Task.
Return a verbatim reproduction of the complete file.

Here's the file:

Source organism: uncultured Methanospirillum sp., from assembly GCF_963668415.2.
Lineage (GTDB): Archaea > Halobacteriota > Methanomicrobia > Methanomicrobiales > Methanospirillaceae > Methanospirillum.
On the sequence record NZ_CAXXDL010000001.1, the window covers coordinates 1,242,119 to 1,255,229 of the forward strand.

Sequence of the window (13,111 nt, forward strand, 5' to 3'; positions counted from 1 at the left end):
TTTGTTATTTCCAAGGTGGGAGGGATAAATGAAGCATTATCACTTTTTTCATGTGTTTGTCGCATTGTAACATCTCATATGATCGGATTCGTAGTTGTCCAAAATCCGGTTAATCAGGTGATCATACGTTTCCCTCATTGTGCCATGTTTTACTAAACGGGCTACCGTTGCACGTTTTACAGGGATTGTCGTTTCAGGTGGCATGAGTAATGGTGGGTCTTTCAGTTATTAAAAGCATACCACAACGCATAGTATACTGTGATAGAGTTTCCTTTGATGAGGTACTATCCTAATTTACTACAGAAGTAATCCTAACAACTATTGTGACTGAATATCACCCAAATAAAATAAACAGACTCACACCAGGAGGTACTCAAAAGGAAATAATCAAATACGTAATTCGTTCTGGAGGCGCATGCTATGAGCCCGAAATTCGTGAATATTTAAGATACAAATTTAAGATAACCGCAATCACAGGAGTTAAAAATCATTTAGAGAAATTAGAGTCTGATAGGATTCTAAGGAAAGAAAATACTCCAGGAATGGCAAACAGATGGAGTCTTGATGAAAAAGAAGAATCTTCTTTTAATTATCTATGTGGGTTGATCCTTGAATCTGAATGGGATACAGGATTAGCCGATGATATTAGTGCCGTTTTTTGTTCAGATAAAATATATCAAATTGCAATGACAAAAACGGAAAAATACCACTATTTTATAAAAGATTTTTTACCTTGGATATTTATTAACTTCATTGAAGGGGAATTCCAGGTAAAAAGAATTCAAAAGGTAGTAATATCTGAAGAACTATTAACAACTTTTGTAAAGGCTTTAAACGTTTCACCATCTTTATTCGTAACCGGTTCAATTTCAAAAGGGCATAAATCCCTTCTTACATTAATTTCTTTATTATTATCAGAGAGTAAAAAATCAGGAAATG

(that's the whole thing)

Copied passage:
Source organism: uncultured Methanospirillum sp., from assembly GCF_963668415.2.
Lineage (GTDB): Archaea > Halobacteriota > Methanomicrobia > Methanomicrobiales > Methanospirillaceae > Methanospirillum.
On the sequence record NZ_CAXXDL010000001.1, the window covers coordinates 1,242,119 to 1,255,229 of the forward strand.

Sequence of the window (13,111 nt, forward strand, 5' to 3'; positions counted from 1 at the left end):
TTTGTTATTTCCAAGGTGGGAGGGATAAATGAAGCATTATCACTTTTTTCATGTGTTTGTCGCATTGTAACATCTCATATGATCGGATTCGTAGTTGTCCAAAATCCGGTTAATCAGGTGATCATACGTTTCCCTCATTGTGCCATGTTTTACTAAACGGGCTACCGTTGCACGTTTTACAGGGATTGTCGTTTCAGGTGGCATGAGTAATGGTGGGTCTTTCAGTTATTAAAAGCATACCACAACGCATAGTATACTGTGATAGAGTTTCCTTTGATGAGGTACTATCCTAATTTACTACAGAAGTAATCCTAACAACTATTGTGACTGAATATCACCCAAATAAAATAAACAGACTCACACCAGGAGGTACTCAAAAGGAAATAATCAAATACGTAATTCGTTCTGGAGGCGCATGCTATGAGCCCGAAATTCGTGAATATTTAAGATACAAATTTAAGATAACCGCAATCACAGGAGTTAAAAATCATTTAGAGAAATTAGAGTCTGATAGGATTCTAAGGAAAGAAAATACTCCAGGAATGGCAAACAGATGGAGTCTTGATGAAAAAGAAGAATCTTCTTTTAATTATCTATGTGGGTTGATCCTTGAATCTGAATGGGATACAGGATTAGCCGATGATATTAGTGCCGTTTTTTGTTCAGATAAAATATATCAAATTGCAATGACAAAAACGGAAAAATACCACTATTTTATAAAAGATTTTTTACCTTGGATATTTATTAACTTCATTGAAGGGGAATTCCAGGTAAAAAGAATTCAAAAGGTAGTAATATCTGAAGAACTATTAACAACTTTTGTAAAGGCTTTAAACGTTTCACCATCTTTATTCGTAACCGGTTCAATTTCAAAAGGGCATAAATCCCTTCTTACATTAATTTCTTTATTATTATCAGAGAGTAAAAAATCAGGAAATG